And that’s why I am excited that there is to be a peer-reviewed journal focusing on a Pagan religion, because the scholarship it produces will be tailor-made for using in Wikipedia articles on Paganism.  So much of what we do and experience has not had serious scholarship applied, so it can be challenging to establish notability for the movers in this community, much less the concepts.

Better sources is part of the solution.  More Pagans editing Wikipedia, Pagans who understand the Byzantine structure of the site and its rules, will help more.  There’s actually a page to organize the work already, but it’s dangerously inactive.  That, however, is another bite at the apple.

This post is part of a series on Wikipedia for Pagans, a series of tutorials about and reports on why Pagans should edit Wikipedia.

I can’t hear you, Poseidon; I’m blind!

Despite the fact that I was confused that Poseidon was interested in me, over the years I have found the relationship to be incredibly fruitful.  My perfectionist streak initially made me nervous about disappointing this powerful deity, but in time I swore an oath to honor and serve him.  (If you don’t personally feel comfortable with the idea of patron deities in Hellenismos, you may officially refer to me as “oathbound” to Poseidon, and pay no further mind to how I got there.)  Eager to embrace orthopraxy, I poured libations to him weekly and, in time, every day.

“Stormy Petrel,”a painting by John James Audobon.

My habit of not talking so much about Poseidon stems in part from the fact that he doesn’t talk to me.  Not really.  Two years ago I probably would have said not ever, not how, but that would not have been accurate.  While I did not think I was getting much in the way of divine feedback from this patron of mine, he was indeed talking to me.  I, however, was too blind to hear.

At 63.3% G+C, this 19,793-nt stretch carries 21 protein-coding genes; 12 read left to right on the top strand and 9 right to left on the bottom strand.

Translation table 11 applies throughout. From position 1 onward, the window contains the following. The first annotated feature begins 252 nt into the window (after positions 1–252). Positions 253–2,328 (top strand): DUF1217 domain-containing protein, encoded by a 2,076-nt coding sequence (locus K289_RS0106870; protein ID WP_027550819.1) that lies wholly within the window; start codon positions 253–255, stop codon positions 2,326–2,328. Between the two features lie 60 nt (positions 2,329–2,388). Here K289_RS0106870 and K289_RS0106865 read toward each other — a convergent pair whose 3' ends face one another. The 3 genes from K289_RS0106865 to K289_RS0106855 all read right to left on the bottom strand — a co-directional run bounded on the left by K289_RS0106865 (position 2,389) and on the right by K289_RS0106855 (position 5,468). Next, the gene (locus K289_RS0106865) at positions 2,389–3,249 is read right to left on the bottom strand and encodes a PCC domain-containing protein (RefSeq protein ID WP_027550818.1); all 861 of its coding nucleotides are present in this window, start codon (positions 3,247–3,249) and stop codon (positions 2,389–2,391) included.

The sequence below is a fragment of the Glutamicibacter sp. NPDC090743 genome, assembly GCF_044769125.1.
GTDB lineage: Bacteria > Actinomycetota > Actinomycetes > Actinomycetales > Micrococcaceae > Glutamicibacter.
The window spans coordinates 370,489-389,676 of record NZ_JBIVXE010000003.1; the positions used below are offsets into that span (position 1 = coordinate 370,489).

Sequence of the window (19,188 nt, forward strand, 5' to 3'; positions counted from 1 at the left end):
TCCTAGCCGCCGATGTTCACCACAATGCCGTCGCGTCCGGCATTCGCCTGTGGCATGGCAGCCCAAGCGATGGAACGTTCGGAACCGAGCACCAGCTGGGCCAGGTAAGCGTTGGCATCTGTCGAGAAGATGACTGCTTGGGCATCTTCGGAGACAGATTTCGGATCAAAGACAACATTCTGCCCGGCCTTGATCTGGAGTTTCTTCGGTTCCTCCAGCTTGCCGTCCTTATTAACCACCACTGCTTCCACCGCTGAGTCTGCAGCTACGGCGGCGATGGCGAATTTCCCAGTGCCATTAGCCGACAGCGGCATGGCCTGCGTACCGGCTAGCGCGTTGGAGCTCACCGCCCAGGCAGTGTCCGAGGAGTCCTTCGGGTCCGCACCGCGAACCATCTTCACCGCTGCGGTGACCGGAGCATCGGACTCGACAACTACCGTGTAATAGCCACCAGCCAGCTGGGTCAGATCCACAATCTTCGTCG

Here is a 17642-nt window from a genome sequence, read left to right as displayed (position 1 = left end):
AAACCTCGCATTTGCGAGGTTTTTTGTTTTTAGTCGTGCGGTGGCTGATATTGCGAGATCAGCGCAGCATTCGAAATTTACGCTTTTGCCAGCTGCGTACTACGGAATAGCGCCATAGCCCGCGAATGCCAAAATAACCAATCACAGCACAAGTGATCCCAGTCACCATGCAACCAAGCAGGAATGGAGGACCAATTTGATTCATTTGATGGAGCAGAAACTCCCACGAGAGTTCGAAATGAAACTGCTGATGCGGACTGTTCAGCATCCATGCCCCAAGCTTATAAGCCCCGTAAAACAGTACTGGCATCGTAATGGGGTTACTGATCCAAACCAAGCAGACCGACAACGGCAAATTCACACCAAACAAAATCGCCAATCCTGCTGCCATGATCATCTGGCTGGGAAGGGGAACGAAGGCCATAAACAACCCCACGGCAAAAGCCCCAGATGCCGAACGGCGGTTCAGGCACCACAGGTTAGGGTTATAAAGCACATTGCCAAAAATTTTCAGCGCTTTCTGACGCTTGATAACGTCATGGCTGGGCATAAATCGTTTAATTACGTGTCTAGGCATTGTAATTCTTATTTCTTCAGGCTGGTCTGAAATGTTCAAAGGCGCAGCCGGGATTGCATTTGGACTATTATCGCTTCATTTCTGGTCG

“Blind” is a good descriptor, because it better evokes missing something which is obvious, or would be if one isn’t so distracted by the world as to miss it.  I don’t need a “god phone” to hear what he’s saying, but some quiet attentiveness definitely helps.  This storm kestrel, for example, was surely placed in my image search to make a point.

Last summer my wife and I took a trip to Maine, and got to see some amazing oceanic wildlife.  Earlier today I was trying, with my wife’s help, to recall the name of a particular globetrotting bird we had seen, but to no avail.  So when I began to write this post I searched for free-to-use images of the stormy ocean, and was given a clear reminder that the bird in question was a Wilson’s storm petrel, a bird that goes are far south as Antarctica and much more rarely into the waters around Maine.  The image here is the one that reminded of the bird’s species, and the fact that it popped up is sure sign to me that this particular storm petrel has some significance to me.

Another way that he communicates to me is through bathtub assignments.  Showers clean my body, but the bath cleanses my soul.  I add a three grains of salt, grab some inspirational reading, and sometimes I am struck with such a powerful thought that I have to lay the book down and just digest it.  A couple of times I’ve actually had to get out hurriedly and jot down a couple of thoughts so that I wouldn’t lose it.  This has been going on for awhile, but it never occurred to me that my little simulated ocean might be the ideal place for me to listen.

Listening is something I have learned, by and large, through the time I have spent with the Quakers.  It wasn’t until I stopped forcing the issue, and started to practice expectant listening, that I started receiving . . . understandings, I’ll call them.  I still won’t say that Poseidon actually, literally speaks to me.  He did that only once, and once was enough.  I’m mortal, and a mortal looking upon a god can destroy him; I don’t see that prolonged listening to one would leave me any better off.

So I don’t talk so much about Poseidon, because he works on my life with the patience of an ocean wave and the relentless pressure of a tectonic plate.  I often don’t even notice that he is there, so I don’t speak much of him.  But I should.